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AF Mode for Processional and general wedding photography.

JonLloydJonLloyd Member
edited February 2014 in wedding photography
I have my fist wedding shoot in May this year. It's a big deal but I'm up to it and thanks largely go to Neil, this resource and the people who populate it - I thanks you all up front!

So this wedding will be a relatively simple affair (within reason). The bride does not want the "getting dressed" shots and the groom is non-plussed about the whole thing. But there will be the usual car arrival, processional, service and "second processional" (thanks for clarifying that Neil), formal portraits on location and of course the Reception. Never the less it will be a busy day and I have been entrusted with creating their (her?) keepsakes.

So my research has stepped up a notch, and so are the queries in my head, one of which popped up tonight - and this is Canon speak, and that is:

On the second processional when the couple are walking up the aisle - should I still shoot in single point AF mode, expanded, multipoint etc due to movement?

It's more of a "what would you do" question.

To set the scene I would most likely be shooting with the following approximate settings on my 5D Mk III :

either the 70-200 f2.8 at 3200 ISO @ 1/60th and wide open f2.8. 600 EX On camera bounce flash, 1/2 CTO gel ETTL. I may have the 24-105mm lens at f4.0 by then. I have a second camera - a 7D which will have a 11-16mm at f2.8 also with a 600EX set to ETTL (yes - two BFT's!!)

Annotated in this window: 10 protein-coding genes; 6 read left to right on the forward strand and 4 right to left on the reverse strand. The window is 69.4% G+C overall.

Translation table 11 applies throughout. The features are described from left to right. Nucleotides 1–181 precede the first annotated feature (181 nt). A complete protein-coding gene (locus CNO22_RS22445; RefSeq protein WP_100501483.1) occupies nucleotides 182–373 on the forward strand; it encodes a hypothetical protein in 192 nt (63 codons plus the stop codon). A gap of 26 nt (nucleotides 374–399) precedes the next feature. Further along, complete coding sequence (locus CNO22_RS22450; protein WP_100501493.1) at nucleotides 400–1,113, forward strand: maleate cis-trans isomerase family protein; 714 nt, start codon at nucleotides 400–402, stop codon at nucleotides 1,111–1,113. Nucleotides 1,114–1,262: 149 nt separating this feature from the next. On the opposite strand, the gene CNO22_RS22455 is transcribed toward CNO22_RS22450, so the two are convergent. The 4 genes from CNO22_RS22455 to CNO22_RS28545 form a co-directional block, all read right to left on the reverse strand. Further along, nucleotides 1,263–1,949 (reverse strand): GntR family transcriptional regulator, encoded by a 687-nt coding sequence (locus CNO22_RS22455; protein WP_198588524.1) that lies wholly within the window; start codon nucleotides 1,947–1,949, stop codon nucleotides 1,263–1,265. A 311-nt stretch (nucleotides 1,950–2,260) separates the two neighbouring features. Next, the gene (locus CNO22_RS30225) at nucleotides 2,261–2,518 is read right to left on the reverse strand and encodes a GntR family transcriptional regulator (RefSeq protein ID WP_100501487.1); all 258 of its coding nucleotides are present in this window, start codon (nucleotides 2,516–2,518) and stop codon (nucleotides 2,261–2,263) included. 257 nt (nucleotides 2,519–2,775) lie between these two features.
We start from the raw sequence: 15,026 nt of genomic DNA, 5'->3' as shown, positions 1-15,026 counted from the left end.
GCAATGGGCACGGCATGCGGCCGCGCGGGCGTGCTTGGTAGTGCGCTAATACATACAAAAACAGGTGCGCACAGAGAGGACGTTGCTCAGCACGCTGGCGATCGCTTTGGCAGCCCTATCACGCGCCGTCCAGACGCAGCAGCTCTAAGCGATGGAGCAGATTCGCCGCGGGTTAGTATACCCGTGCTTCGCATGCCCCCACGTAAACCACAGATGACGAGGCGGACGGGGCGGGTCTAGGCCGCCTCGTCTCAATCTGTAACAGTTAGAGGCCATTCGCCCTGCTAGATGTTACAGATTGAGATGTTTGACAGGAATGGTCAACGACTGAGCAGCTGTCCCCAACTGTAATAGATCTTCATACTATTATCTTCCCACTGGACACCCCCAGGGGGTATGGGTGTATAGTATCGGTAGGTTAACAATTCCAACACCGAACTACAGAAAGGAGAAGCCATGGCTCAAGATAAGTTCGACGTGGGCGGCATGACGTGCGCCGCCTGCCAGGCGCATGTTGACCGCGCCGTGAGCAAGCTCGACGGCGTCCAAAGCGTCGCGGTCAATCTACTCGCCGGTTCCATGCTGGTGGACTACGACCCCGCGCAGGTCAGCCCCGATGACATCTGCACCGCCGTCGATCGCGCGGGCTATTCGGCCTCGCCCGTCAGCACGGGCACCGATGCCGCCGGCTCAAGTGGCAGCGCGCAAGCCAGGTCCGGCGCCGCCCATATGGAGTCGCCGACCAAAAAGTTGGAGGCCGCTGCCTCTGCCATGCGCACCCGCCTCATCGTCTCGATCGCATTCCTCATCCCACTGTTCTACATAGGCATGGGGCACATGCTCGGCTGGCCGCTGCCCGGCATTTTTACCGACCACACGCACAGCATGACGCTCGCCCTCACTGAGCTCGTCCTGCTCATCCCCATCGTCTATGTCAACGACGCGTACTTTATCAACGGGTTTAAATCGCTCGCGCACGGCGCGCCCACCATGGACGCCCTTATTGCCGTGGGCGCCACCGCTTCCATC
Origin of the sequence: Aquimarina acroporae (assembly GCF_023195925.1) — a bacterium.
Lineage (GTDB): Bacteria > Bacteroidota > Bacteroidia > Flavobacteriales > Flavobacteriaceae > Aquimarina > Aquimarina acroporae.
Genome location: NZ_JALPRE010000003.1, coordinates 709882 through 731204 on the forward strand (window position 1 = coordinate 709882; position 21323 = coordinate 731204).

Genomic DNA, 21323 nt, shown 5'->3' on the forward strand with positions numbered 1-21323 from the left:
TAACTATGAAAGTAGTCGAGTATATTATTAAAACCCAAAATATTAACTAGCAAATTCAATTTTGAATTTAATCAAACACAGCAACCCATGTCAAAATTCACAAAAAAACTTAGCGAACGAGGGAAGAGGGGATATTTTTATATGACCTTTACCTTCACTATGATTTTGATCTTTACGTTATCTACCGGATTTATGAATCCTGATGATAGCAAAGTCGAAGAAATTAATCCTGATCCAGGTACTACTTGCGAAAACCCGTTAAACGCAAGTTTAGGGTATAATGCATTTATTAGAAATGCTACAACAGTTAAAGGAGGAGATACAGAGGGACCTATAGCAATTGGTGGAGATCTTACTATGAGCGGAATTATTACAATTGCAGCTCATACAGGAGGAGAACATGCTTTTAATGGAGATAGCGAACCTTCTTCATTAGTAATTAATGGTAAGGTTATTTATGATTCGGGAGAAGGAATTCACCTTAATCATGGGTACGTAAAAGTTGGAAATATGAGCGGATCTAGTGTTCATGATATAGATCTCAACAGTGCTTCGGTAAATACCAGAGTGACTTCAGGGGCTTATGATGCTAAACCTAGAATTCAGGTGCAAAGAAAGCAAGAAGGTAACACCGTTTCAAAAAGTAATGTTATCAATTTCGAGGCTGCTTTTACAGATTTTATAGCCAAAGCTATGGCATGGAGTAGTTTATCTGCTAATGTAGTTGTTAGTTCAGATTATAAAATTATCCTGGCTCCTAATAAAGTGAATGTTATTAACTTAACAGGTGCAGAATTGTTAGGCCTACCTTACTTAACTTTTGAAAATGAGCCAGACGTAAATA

More of a discussion point to share thoughts

Comments

  • The post just prior to this tagged Wedding Photography answered my query! Ho hum!
  • Hi jon. I dont know if you have neils , On camera Flash , but i would sincerely recomend this and read every day untill the wedding.
    It would be bang on for what your doing. Goood luck for the day
  • ZenonZenon Member
    edited February 2014
    I'd be a little concerned about 1/60 but that is just me. It all depends on how steady you are. Does your 70-200 have IS? The flash can freeze the subjects if they are close enough. After a certain distance the light falls off and ambient becomes more dominant so you'd get some blur in the background. Bouncing will freeze very little of anything. The 5D3 is capable of getting workable shots at 12,800 but it can be a bit unsettling. Check out shots at 6,400 with the 5D2.

    http://photography-on-the.net/forum/showthread.php?t=1108954&highlight=5d2+high+iso

    I don't trust multipoint and usually just go with single point. Expanded is OK as well. I set up my 5D3 and 7D so I can move my focus point around using the multi controller. I trust the outer points on my 7D and Canon improved the 5D3 AF focus. For the 5D I have the selectable AF point set to "Only cross - type AF points"

    When people are moving I am on AI Servo. Static shots I switch back to single shot. Some people like to keep it on AI Servo all the time but I find it tires me out trying to see through the viewfinder if the subject is in focus. I prefer the AF confirmation light. You can use the DOF button (or assigned button) to move back forth but you have to keep holding it and I find that awkward. I just use the Q button and switch back and forth. I still wish to this day Canon would allow us to press and release a button and it switches to single or servo.

    Use the silent shooting mode with the 5D3. It is sweet.